• Guardian and Observer critics' top 10 horror movies
• 'Here's Johnny!': The Shining scene is scariest in movie history, claims study
Martin Scorsese has named his top 11 scary movies – and surprise, surprise, there's not a Hostel or Saw to be seen.
Instead the professorial director of Taxi Driver, Raging Bull and Shutter Island has come down firmly in favour of old-school black-and-white chillers, with Stanley Kubrick's The Shining, the Barbara Hershey starrer The Entity, and the child-ghost shocker The Changeling being the most recently-made entries, all in the early 1980s.
Number one on Scorsese's list, compiled for the Daily Beast website, is The Haunting, the 1963 British-made spookfest about a group of ghosthunters staying overnight in a creepy mansion. Directed by Robert Wise, and starring Julie Harris and Claire Bloom, »
- Andrew Pulver
How do you sell a scent over a medium that can only physically convey images and sound? Easy, you attach a few famous names, film it in black and white and use lots of ambiguous yet evocative dialogue.
That's what Dolce & Gabbana have done for their new perfume, The One. The short film/advert thingy has Martin Scorsese (Shutter Island) directing Scarlett Johansson (Captin America: The Winter Soldier) and his Wolf of Wall Street collaborator Matthew McConaughey (Magic Mike).
There are many Scorsese flairs to enjoy. The black and white cinematography of Raging Bull, his camera movement and the setting of New York, while McConaughey and Johansson are both equally smouldering. It also contains some wonderfully self-reflexive moments ("Are you always this serious?" "Only before a love scene").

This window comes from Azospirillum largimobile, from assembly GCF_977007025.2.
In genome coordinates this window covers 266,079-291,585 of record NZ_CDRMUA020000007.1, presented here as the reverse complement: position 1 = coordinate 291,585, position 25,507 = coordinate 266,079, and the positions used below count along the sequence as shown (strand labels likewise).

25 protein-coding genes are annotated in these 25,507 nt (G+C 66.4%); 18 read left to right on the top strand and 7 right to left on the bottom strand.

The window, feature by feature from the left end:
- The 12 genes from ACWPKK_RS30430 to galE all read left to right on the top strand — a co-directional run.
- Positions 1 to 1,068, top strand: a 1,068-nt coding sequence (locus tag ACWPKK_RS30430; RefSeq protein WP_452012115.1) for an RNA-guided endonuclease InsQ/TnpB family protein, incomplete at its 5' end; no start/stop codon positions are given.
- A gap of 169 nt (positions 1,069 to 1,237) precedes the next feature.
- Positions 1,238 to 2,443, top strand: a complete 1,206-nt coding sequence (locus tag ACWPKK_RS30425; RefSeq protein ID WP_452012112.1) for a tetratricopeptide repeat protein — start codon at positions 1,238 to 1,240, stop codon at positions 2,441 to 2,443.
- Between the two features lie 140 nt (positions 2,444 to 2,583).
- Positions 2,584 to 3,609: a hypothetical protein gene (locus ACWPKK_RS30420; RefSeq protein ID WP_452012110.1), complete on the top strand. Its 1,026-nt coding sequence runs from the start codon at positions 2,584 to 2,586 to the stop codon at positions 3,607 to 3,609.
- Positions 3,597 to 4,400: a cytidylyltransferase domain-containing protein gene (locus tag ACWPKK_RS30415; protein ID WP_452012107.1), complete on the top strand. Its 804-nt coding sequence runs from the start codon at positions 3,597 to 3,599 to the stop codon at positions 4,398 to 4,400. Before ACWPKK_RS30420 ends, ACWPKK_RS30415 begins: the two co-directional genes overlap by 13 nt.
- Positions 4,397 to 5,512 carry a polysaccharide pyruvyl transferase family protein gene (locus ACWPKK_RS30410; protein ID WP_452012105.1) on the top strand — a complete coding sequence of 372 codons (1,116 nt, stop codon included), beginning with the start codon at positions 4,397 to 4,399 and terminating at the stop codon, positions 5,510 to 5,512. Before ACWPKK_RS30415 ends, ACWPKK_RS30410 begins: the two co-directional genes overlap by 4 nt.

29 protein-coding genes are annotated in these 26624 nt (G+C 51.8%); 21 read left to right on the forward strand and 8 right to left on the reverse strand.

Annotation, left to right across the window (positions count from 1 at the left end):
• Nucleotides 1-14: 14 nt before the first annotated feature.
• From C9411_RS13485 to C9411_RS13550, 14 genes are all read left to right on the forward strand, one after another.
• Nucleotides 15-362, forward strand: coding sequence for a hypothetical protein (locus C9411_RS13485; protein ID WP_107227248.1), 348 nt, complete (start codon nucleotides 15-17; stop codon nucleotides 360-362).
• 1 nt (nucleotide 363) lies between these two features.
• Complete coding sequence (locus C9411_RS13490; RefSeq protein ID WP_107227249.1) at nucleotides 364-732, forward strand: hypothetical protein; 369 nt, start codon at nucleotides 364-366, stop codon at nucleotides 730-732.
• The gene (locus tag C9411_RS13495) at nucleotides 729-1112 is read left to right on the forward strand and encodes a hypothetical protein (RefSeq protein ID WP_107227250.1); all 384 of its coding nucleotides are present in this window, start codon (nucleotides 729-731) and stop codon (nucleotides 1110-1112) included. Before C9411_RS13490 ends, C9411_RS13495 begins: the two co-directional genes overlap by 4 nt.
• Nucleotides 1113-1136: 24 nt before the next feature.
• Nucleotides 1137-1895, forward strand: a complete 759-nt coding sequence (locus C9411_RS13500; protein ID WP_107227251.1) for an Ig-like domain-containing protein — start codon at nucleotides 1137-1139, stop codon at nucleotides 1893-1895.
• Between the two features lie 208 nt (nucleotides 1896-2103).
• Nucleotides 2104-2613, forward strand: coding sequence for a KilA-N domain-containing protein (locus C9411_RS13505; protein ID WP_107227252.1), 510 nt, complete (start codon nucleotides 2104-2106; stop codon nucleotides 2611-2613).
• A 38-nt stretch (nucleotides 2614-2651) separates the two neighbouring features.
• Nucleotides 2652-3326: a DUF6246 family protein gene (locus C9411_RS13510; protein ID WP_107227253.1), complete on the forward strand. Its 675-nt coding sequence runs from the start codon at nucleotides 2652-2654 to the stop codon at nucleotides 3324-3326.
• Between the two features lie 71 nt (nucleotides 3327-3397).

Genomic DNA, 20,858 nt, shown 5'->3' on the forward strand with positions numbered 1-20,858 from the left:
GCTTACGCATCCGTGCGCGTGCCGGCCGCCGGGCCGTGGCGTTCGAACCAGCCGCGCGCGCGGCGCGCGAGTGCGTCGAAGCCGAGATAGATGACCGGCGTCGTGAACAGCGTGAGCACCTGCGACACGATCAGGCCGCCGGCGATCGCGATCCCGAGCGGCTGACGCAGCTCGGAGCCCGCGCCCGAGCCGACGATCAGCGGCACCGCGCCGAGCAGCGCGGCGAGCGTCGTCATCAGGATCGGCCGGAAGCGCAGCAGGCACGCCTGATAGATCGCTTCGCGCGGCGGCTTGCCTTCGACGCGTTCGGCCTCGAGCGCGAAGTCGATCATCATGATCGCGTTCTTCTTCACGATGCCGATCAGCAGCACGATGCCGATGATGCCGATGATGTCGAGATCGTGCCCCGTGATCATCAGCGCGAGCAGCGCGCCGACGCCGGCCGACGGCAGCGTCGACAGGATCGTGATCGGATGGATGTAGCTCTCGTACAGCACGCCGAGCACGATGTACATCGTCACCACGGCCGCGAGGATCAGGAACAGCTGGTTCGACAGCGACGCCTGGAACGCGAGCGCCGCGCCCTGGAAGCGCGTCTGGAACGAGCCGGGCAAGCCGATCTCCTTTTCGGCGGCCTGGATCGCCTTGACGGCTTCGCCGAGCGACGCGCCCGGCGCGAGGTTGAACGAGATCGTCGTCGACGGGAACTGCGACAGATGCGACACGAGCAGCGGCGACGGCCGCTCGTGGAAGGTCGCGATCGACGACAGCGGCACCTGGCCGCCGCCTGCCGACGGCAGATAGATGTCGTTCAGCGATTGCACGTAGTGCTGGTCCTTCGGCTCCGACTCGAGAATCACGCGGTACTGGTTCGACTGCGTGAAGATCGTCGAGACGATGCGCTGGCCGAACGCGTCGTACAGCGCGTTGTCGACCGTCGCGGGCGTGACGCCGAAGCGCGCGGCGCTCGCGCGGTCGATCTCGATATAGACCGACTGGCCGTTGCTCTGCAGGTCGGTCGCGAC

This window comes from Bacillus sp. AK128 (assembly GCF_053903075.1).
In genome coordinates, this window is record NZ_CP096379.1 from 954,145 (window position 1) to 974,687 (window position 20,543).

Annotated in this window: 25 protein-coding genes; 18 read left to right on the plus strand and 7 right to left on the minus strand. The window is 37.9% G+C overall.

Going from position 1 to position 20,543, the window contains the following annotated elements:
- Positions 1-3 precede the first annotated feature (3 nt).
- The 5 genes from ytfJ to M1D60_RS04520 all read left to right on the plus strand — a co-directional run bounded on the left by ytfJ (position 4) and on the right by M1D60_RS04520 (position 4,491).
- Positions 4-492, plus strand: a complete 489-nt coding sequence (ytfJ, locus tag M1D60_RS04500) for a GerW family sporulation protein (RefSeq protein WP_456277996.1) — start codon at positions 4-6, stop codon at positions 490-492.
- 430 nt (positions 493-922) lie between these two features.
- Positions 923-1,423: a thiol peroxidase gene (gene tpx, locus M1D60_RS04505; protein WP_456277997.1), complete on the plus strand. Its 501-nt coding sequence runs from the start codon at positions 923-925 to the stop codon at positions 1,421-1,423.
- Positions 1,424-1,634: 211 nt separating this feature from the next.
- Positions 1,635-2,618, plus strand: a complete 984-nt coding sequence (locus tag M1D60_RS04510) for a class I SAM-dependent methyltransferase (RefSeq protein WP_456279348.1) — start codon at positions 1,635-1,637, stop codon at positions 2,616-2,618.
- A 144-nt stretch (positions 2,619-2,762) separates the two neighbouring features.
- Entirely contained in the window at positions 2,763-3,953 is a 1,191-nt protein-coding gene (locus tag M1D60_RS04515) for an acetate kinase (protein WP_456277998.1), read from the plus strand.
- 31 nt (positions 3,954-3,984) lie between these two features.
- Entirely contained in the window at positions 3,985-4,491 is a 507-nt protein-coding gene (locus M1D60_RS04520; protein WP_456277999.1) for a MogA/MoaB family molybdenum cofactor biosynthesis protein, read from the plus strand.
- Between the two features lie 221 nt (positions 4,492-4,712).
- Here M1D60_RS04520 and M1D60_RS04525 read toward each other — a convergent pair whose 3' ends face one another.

It's all pretty easy on the eyes. The advert, that is. The perfume will probably cause inflammation if applied to your face. »
- Oliver Davis
Lost and Found (the book) rocketed to favorite status in my house, and there have rarely been children’s books that have so quickly taken hold in the collective consciousness.
Finally available on DVD, the animated adaptation, winner of numerous awards already, manages to deliver the story of a boy and his penguin in a way that is difficult to believe.
Narrated wonderfully by Jim Broadbent, and with a cheery and somehow cunning musical score, the film pulls at audiences with same ability as the book, which is a feat that is often hoped for, and almost never actualized.
Brilliant in its simplicity, like the book, Lost and Found is a departure from the din of motion and attention grabs that plague all things aimed at children these days. It relies instead on fundamental situations and ideas, and doesn’t need to be overt in what it’s getting at. »
- Marc Eastman
Ruairi Robinson’s The Last Days on Mars is available now On Demand with a theatrical roll-out planned for December 6th, and to welcome it to the screen, we have three new posters for you cats along with a few videos that recently floated in.
Liev Schreiber (Scream 2, X-Men Origins: Wolverine) stars alongside Olivia Williams (The Sixth Sense, Rushmore), Romola Garai (One Day, Atonement), Elias Koteas (Shutter Island, Zodiac), Tom Cullen (Weekend), Goran Kostic (In the Land of Blood and Honey, Taken), and Johnny Harris (Snow White and the Huntsman).
On the last day of the first manned mission to Mars, a crew member of Tantalus Base believes he has made an astounding discovery: fossilized evidence of bacterial life. Unwilling to let the relief crew claim all the glory, »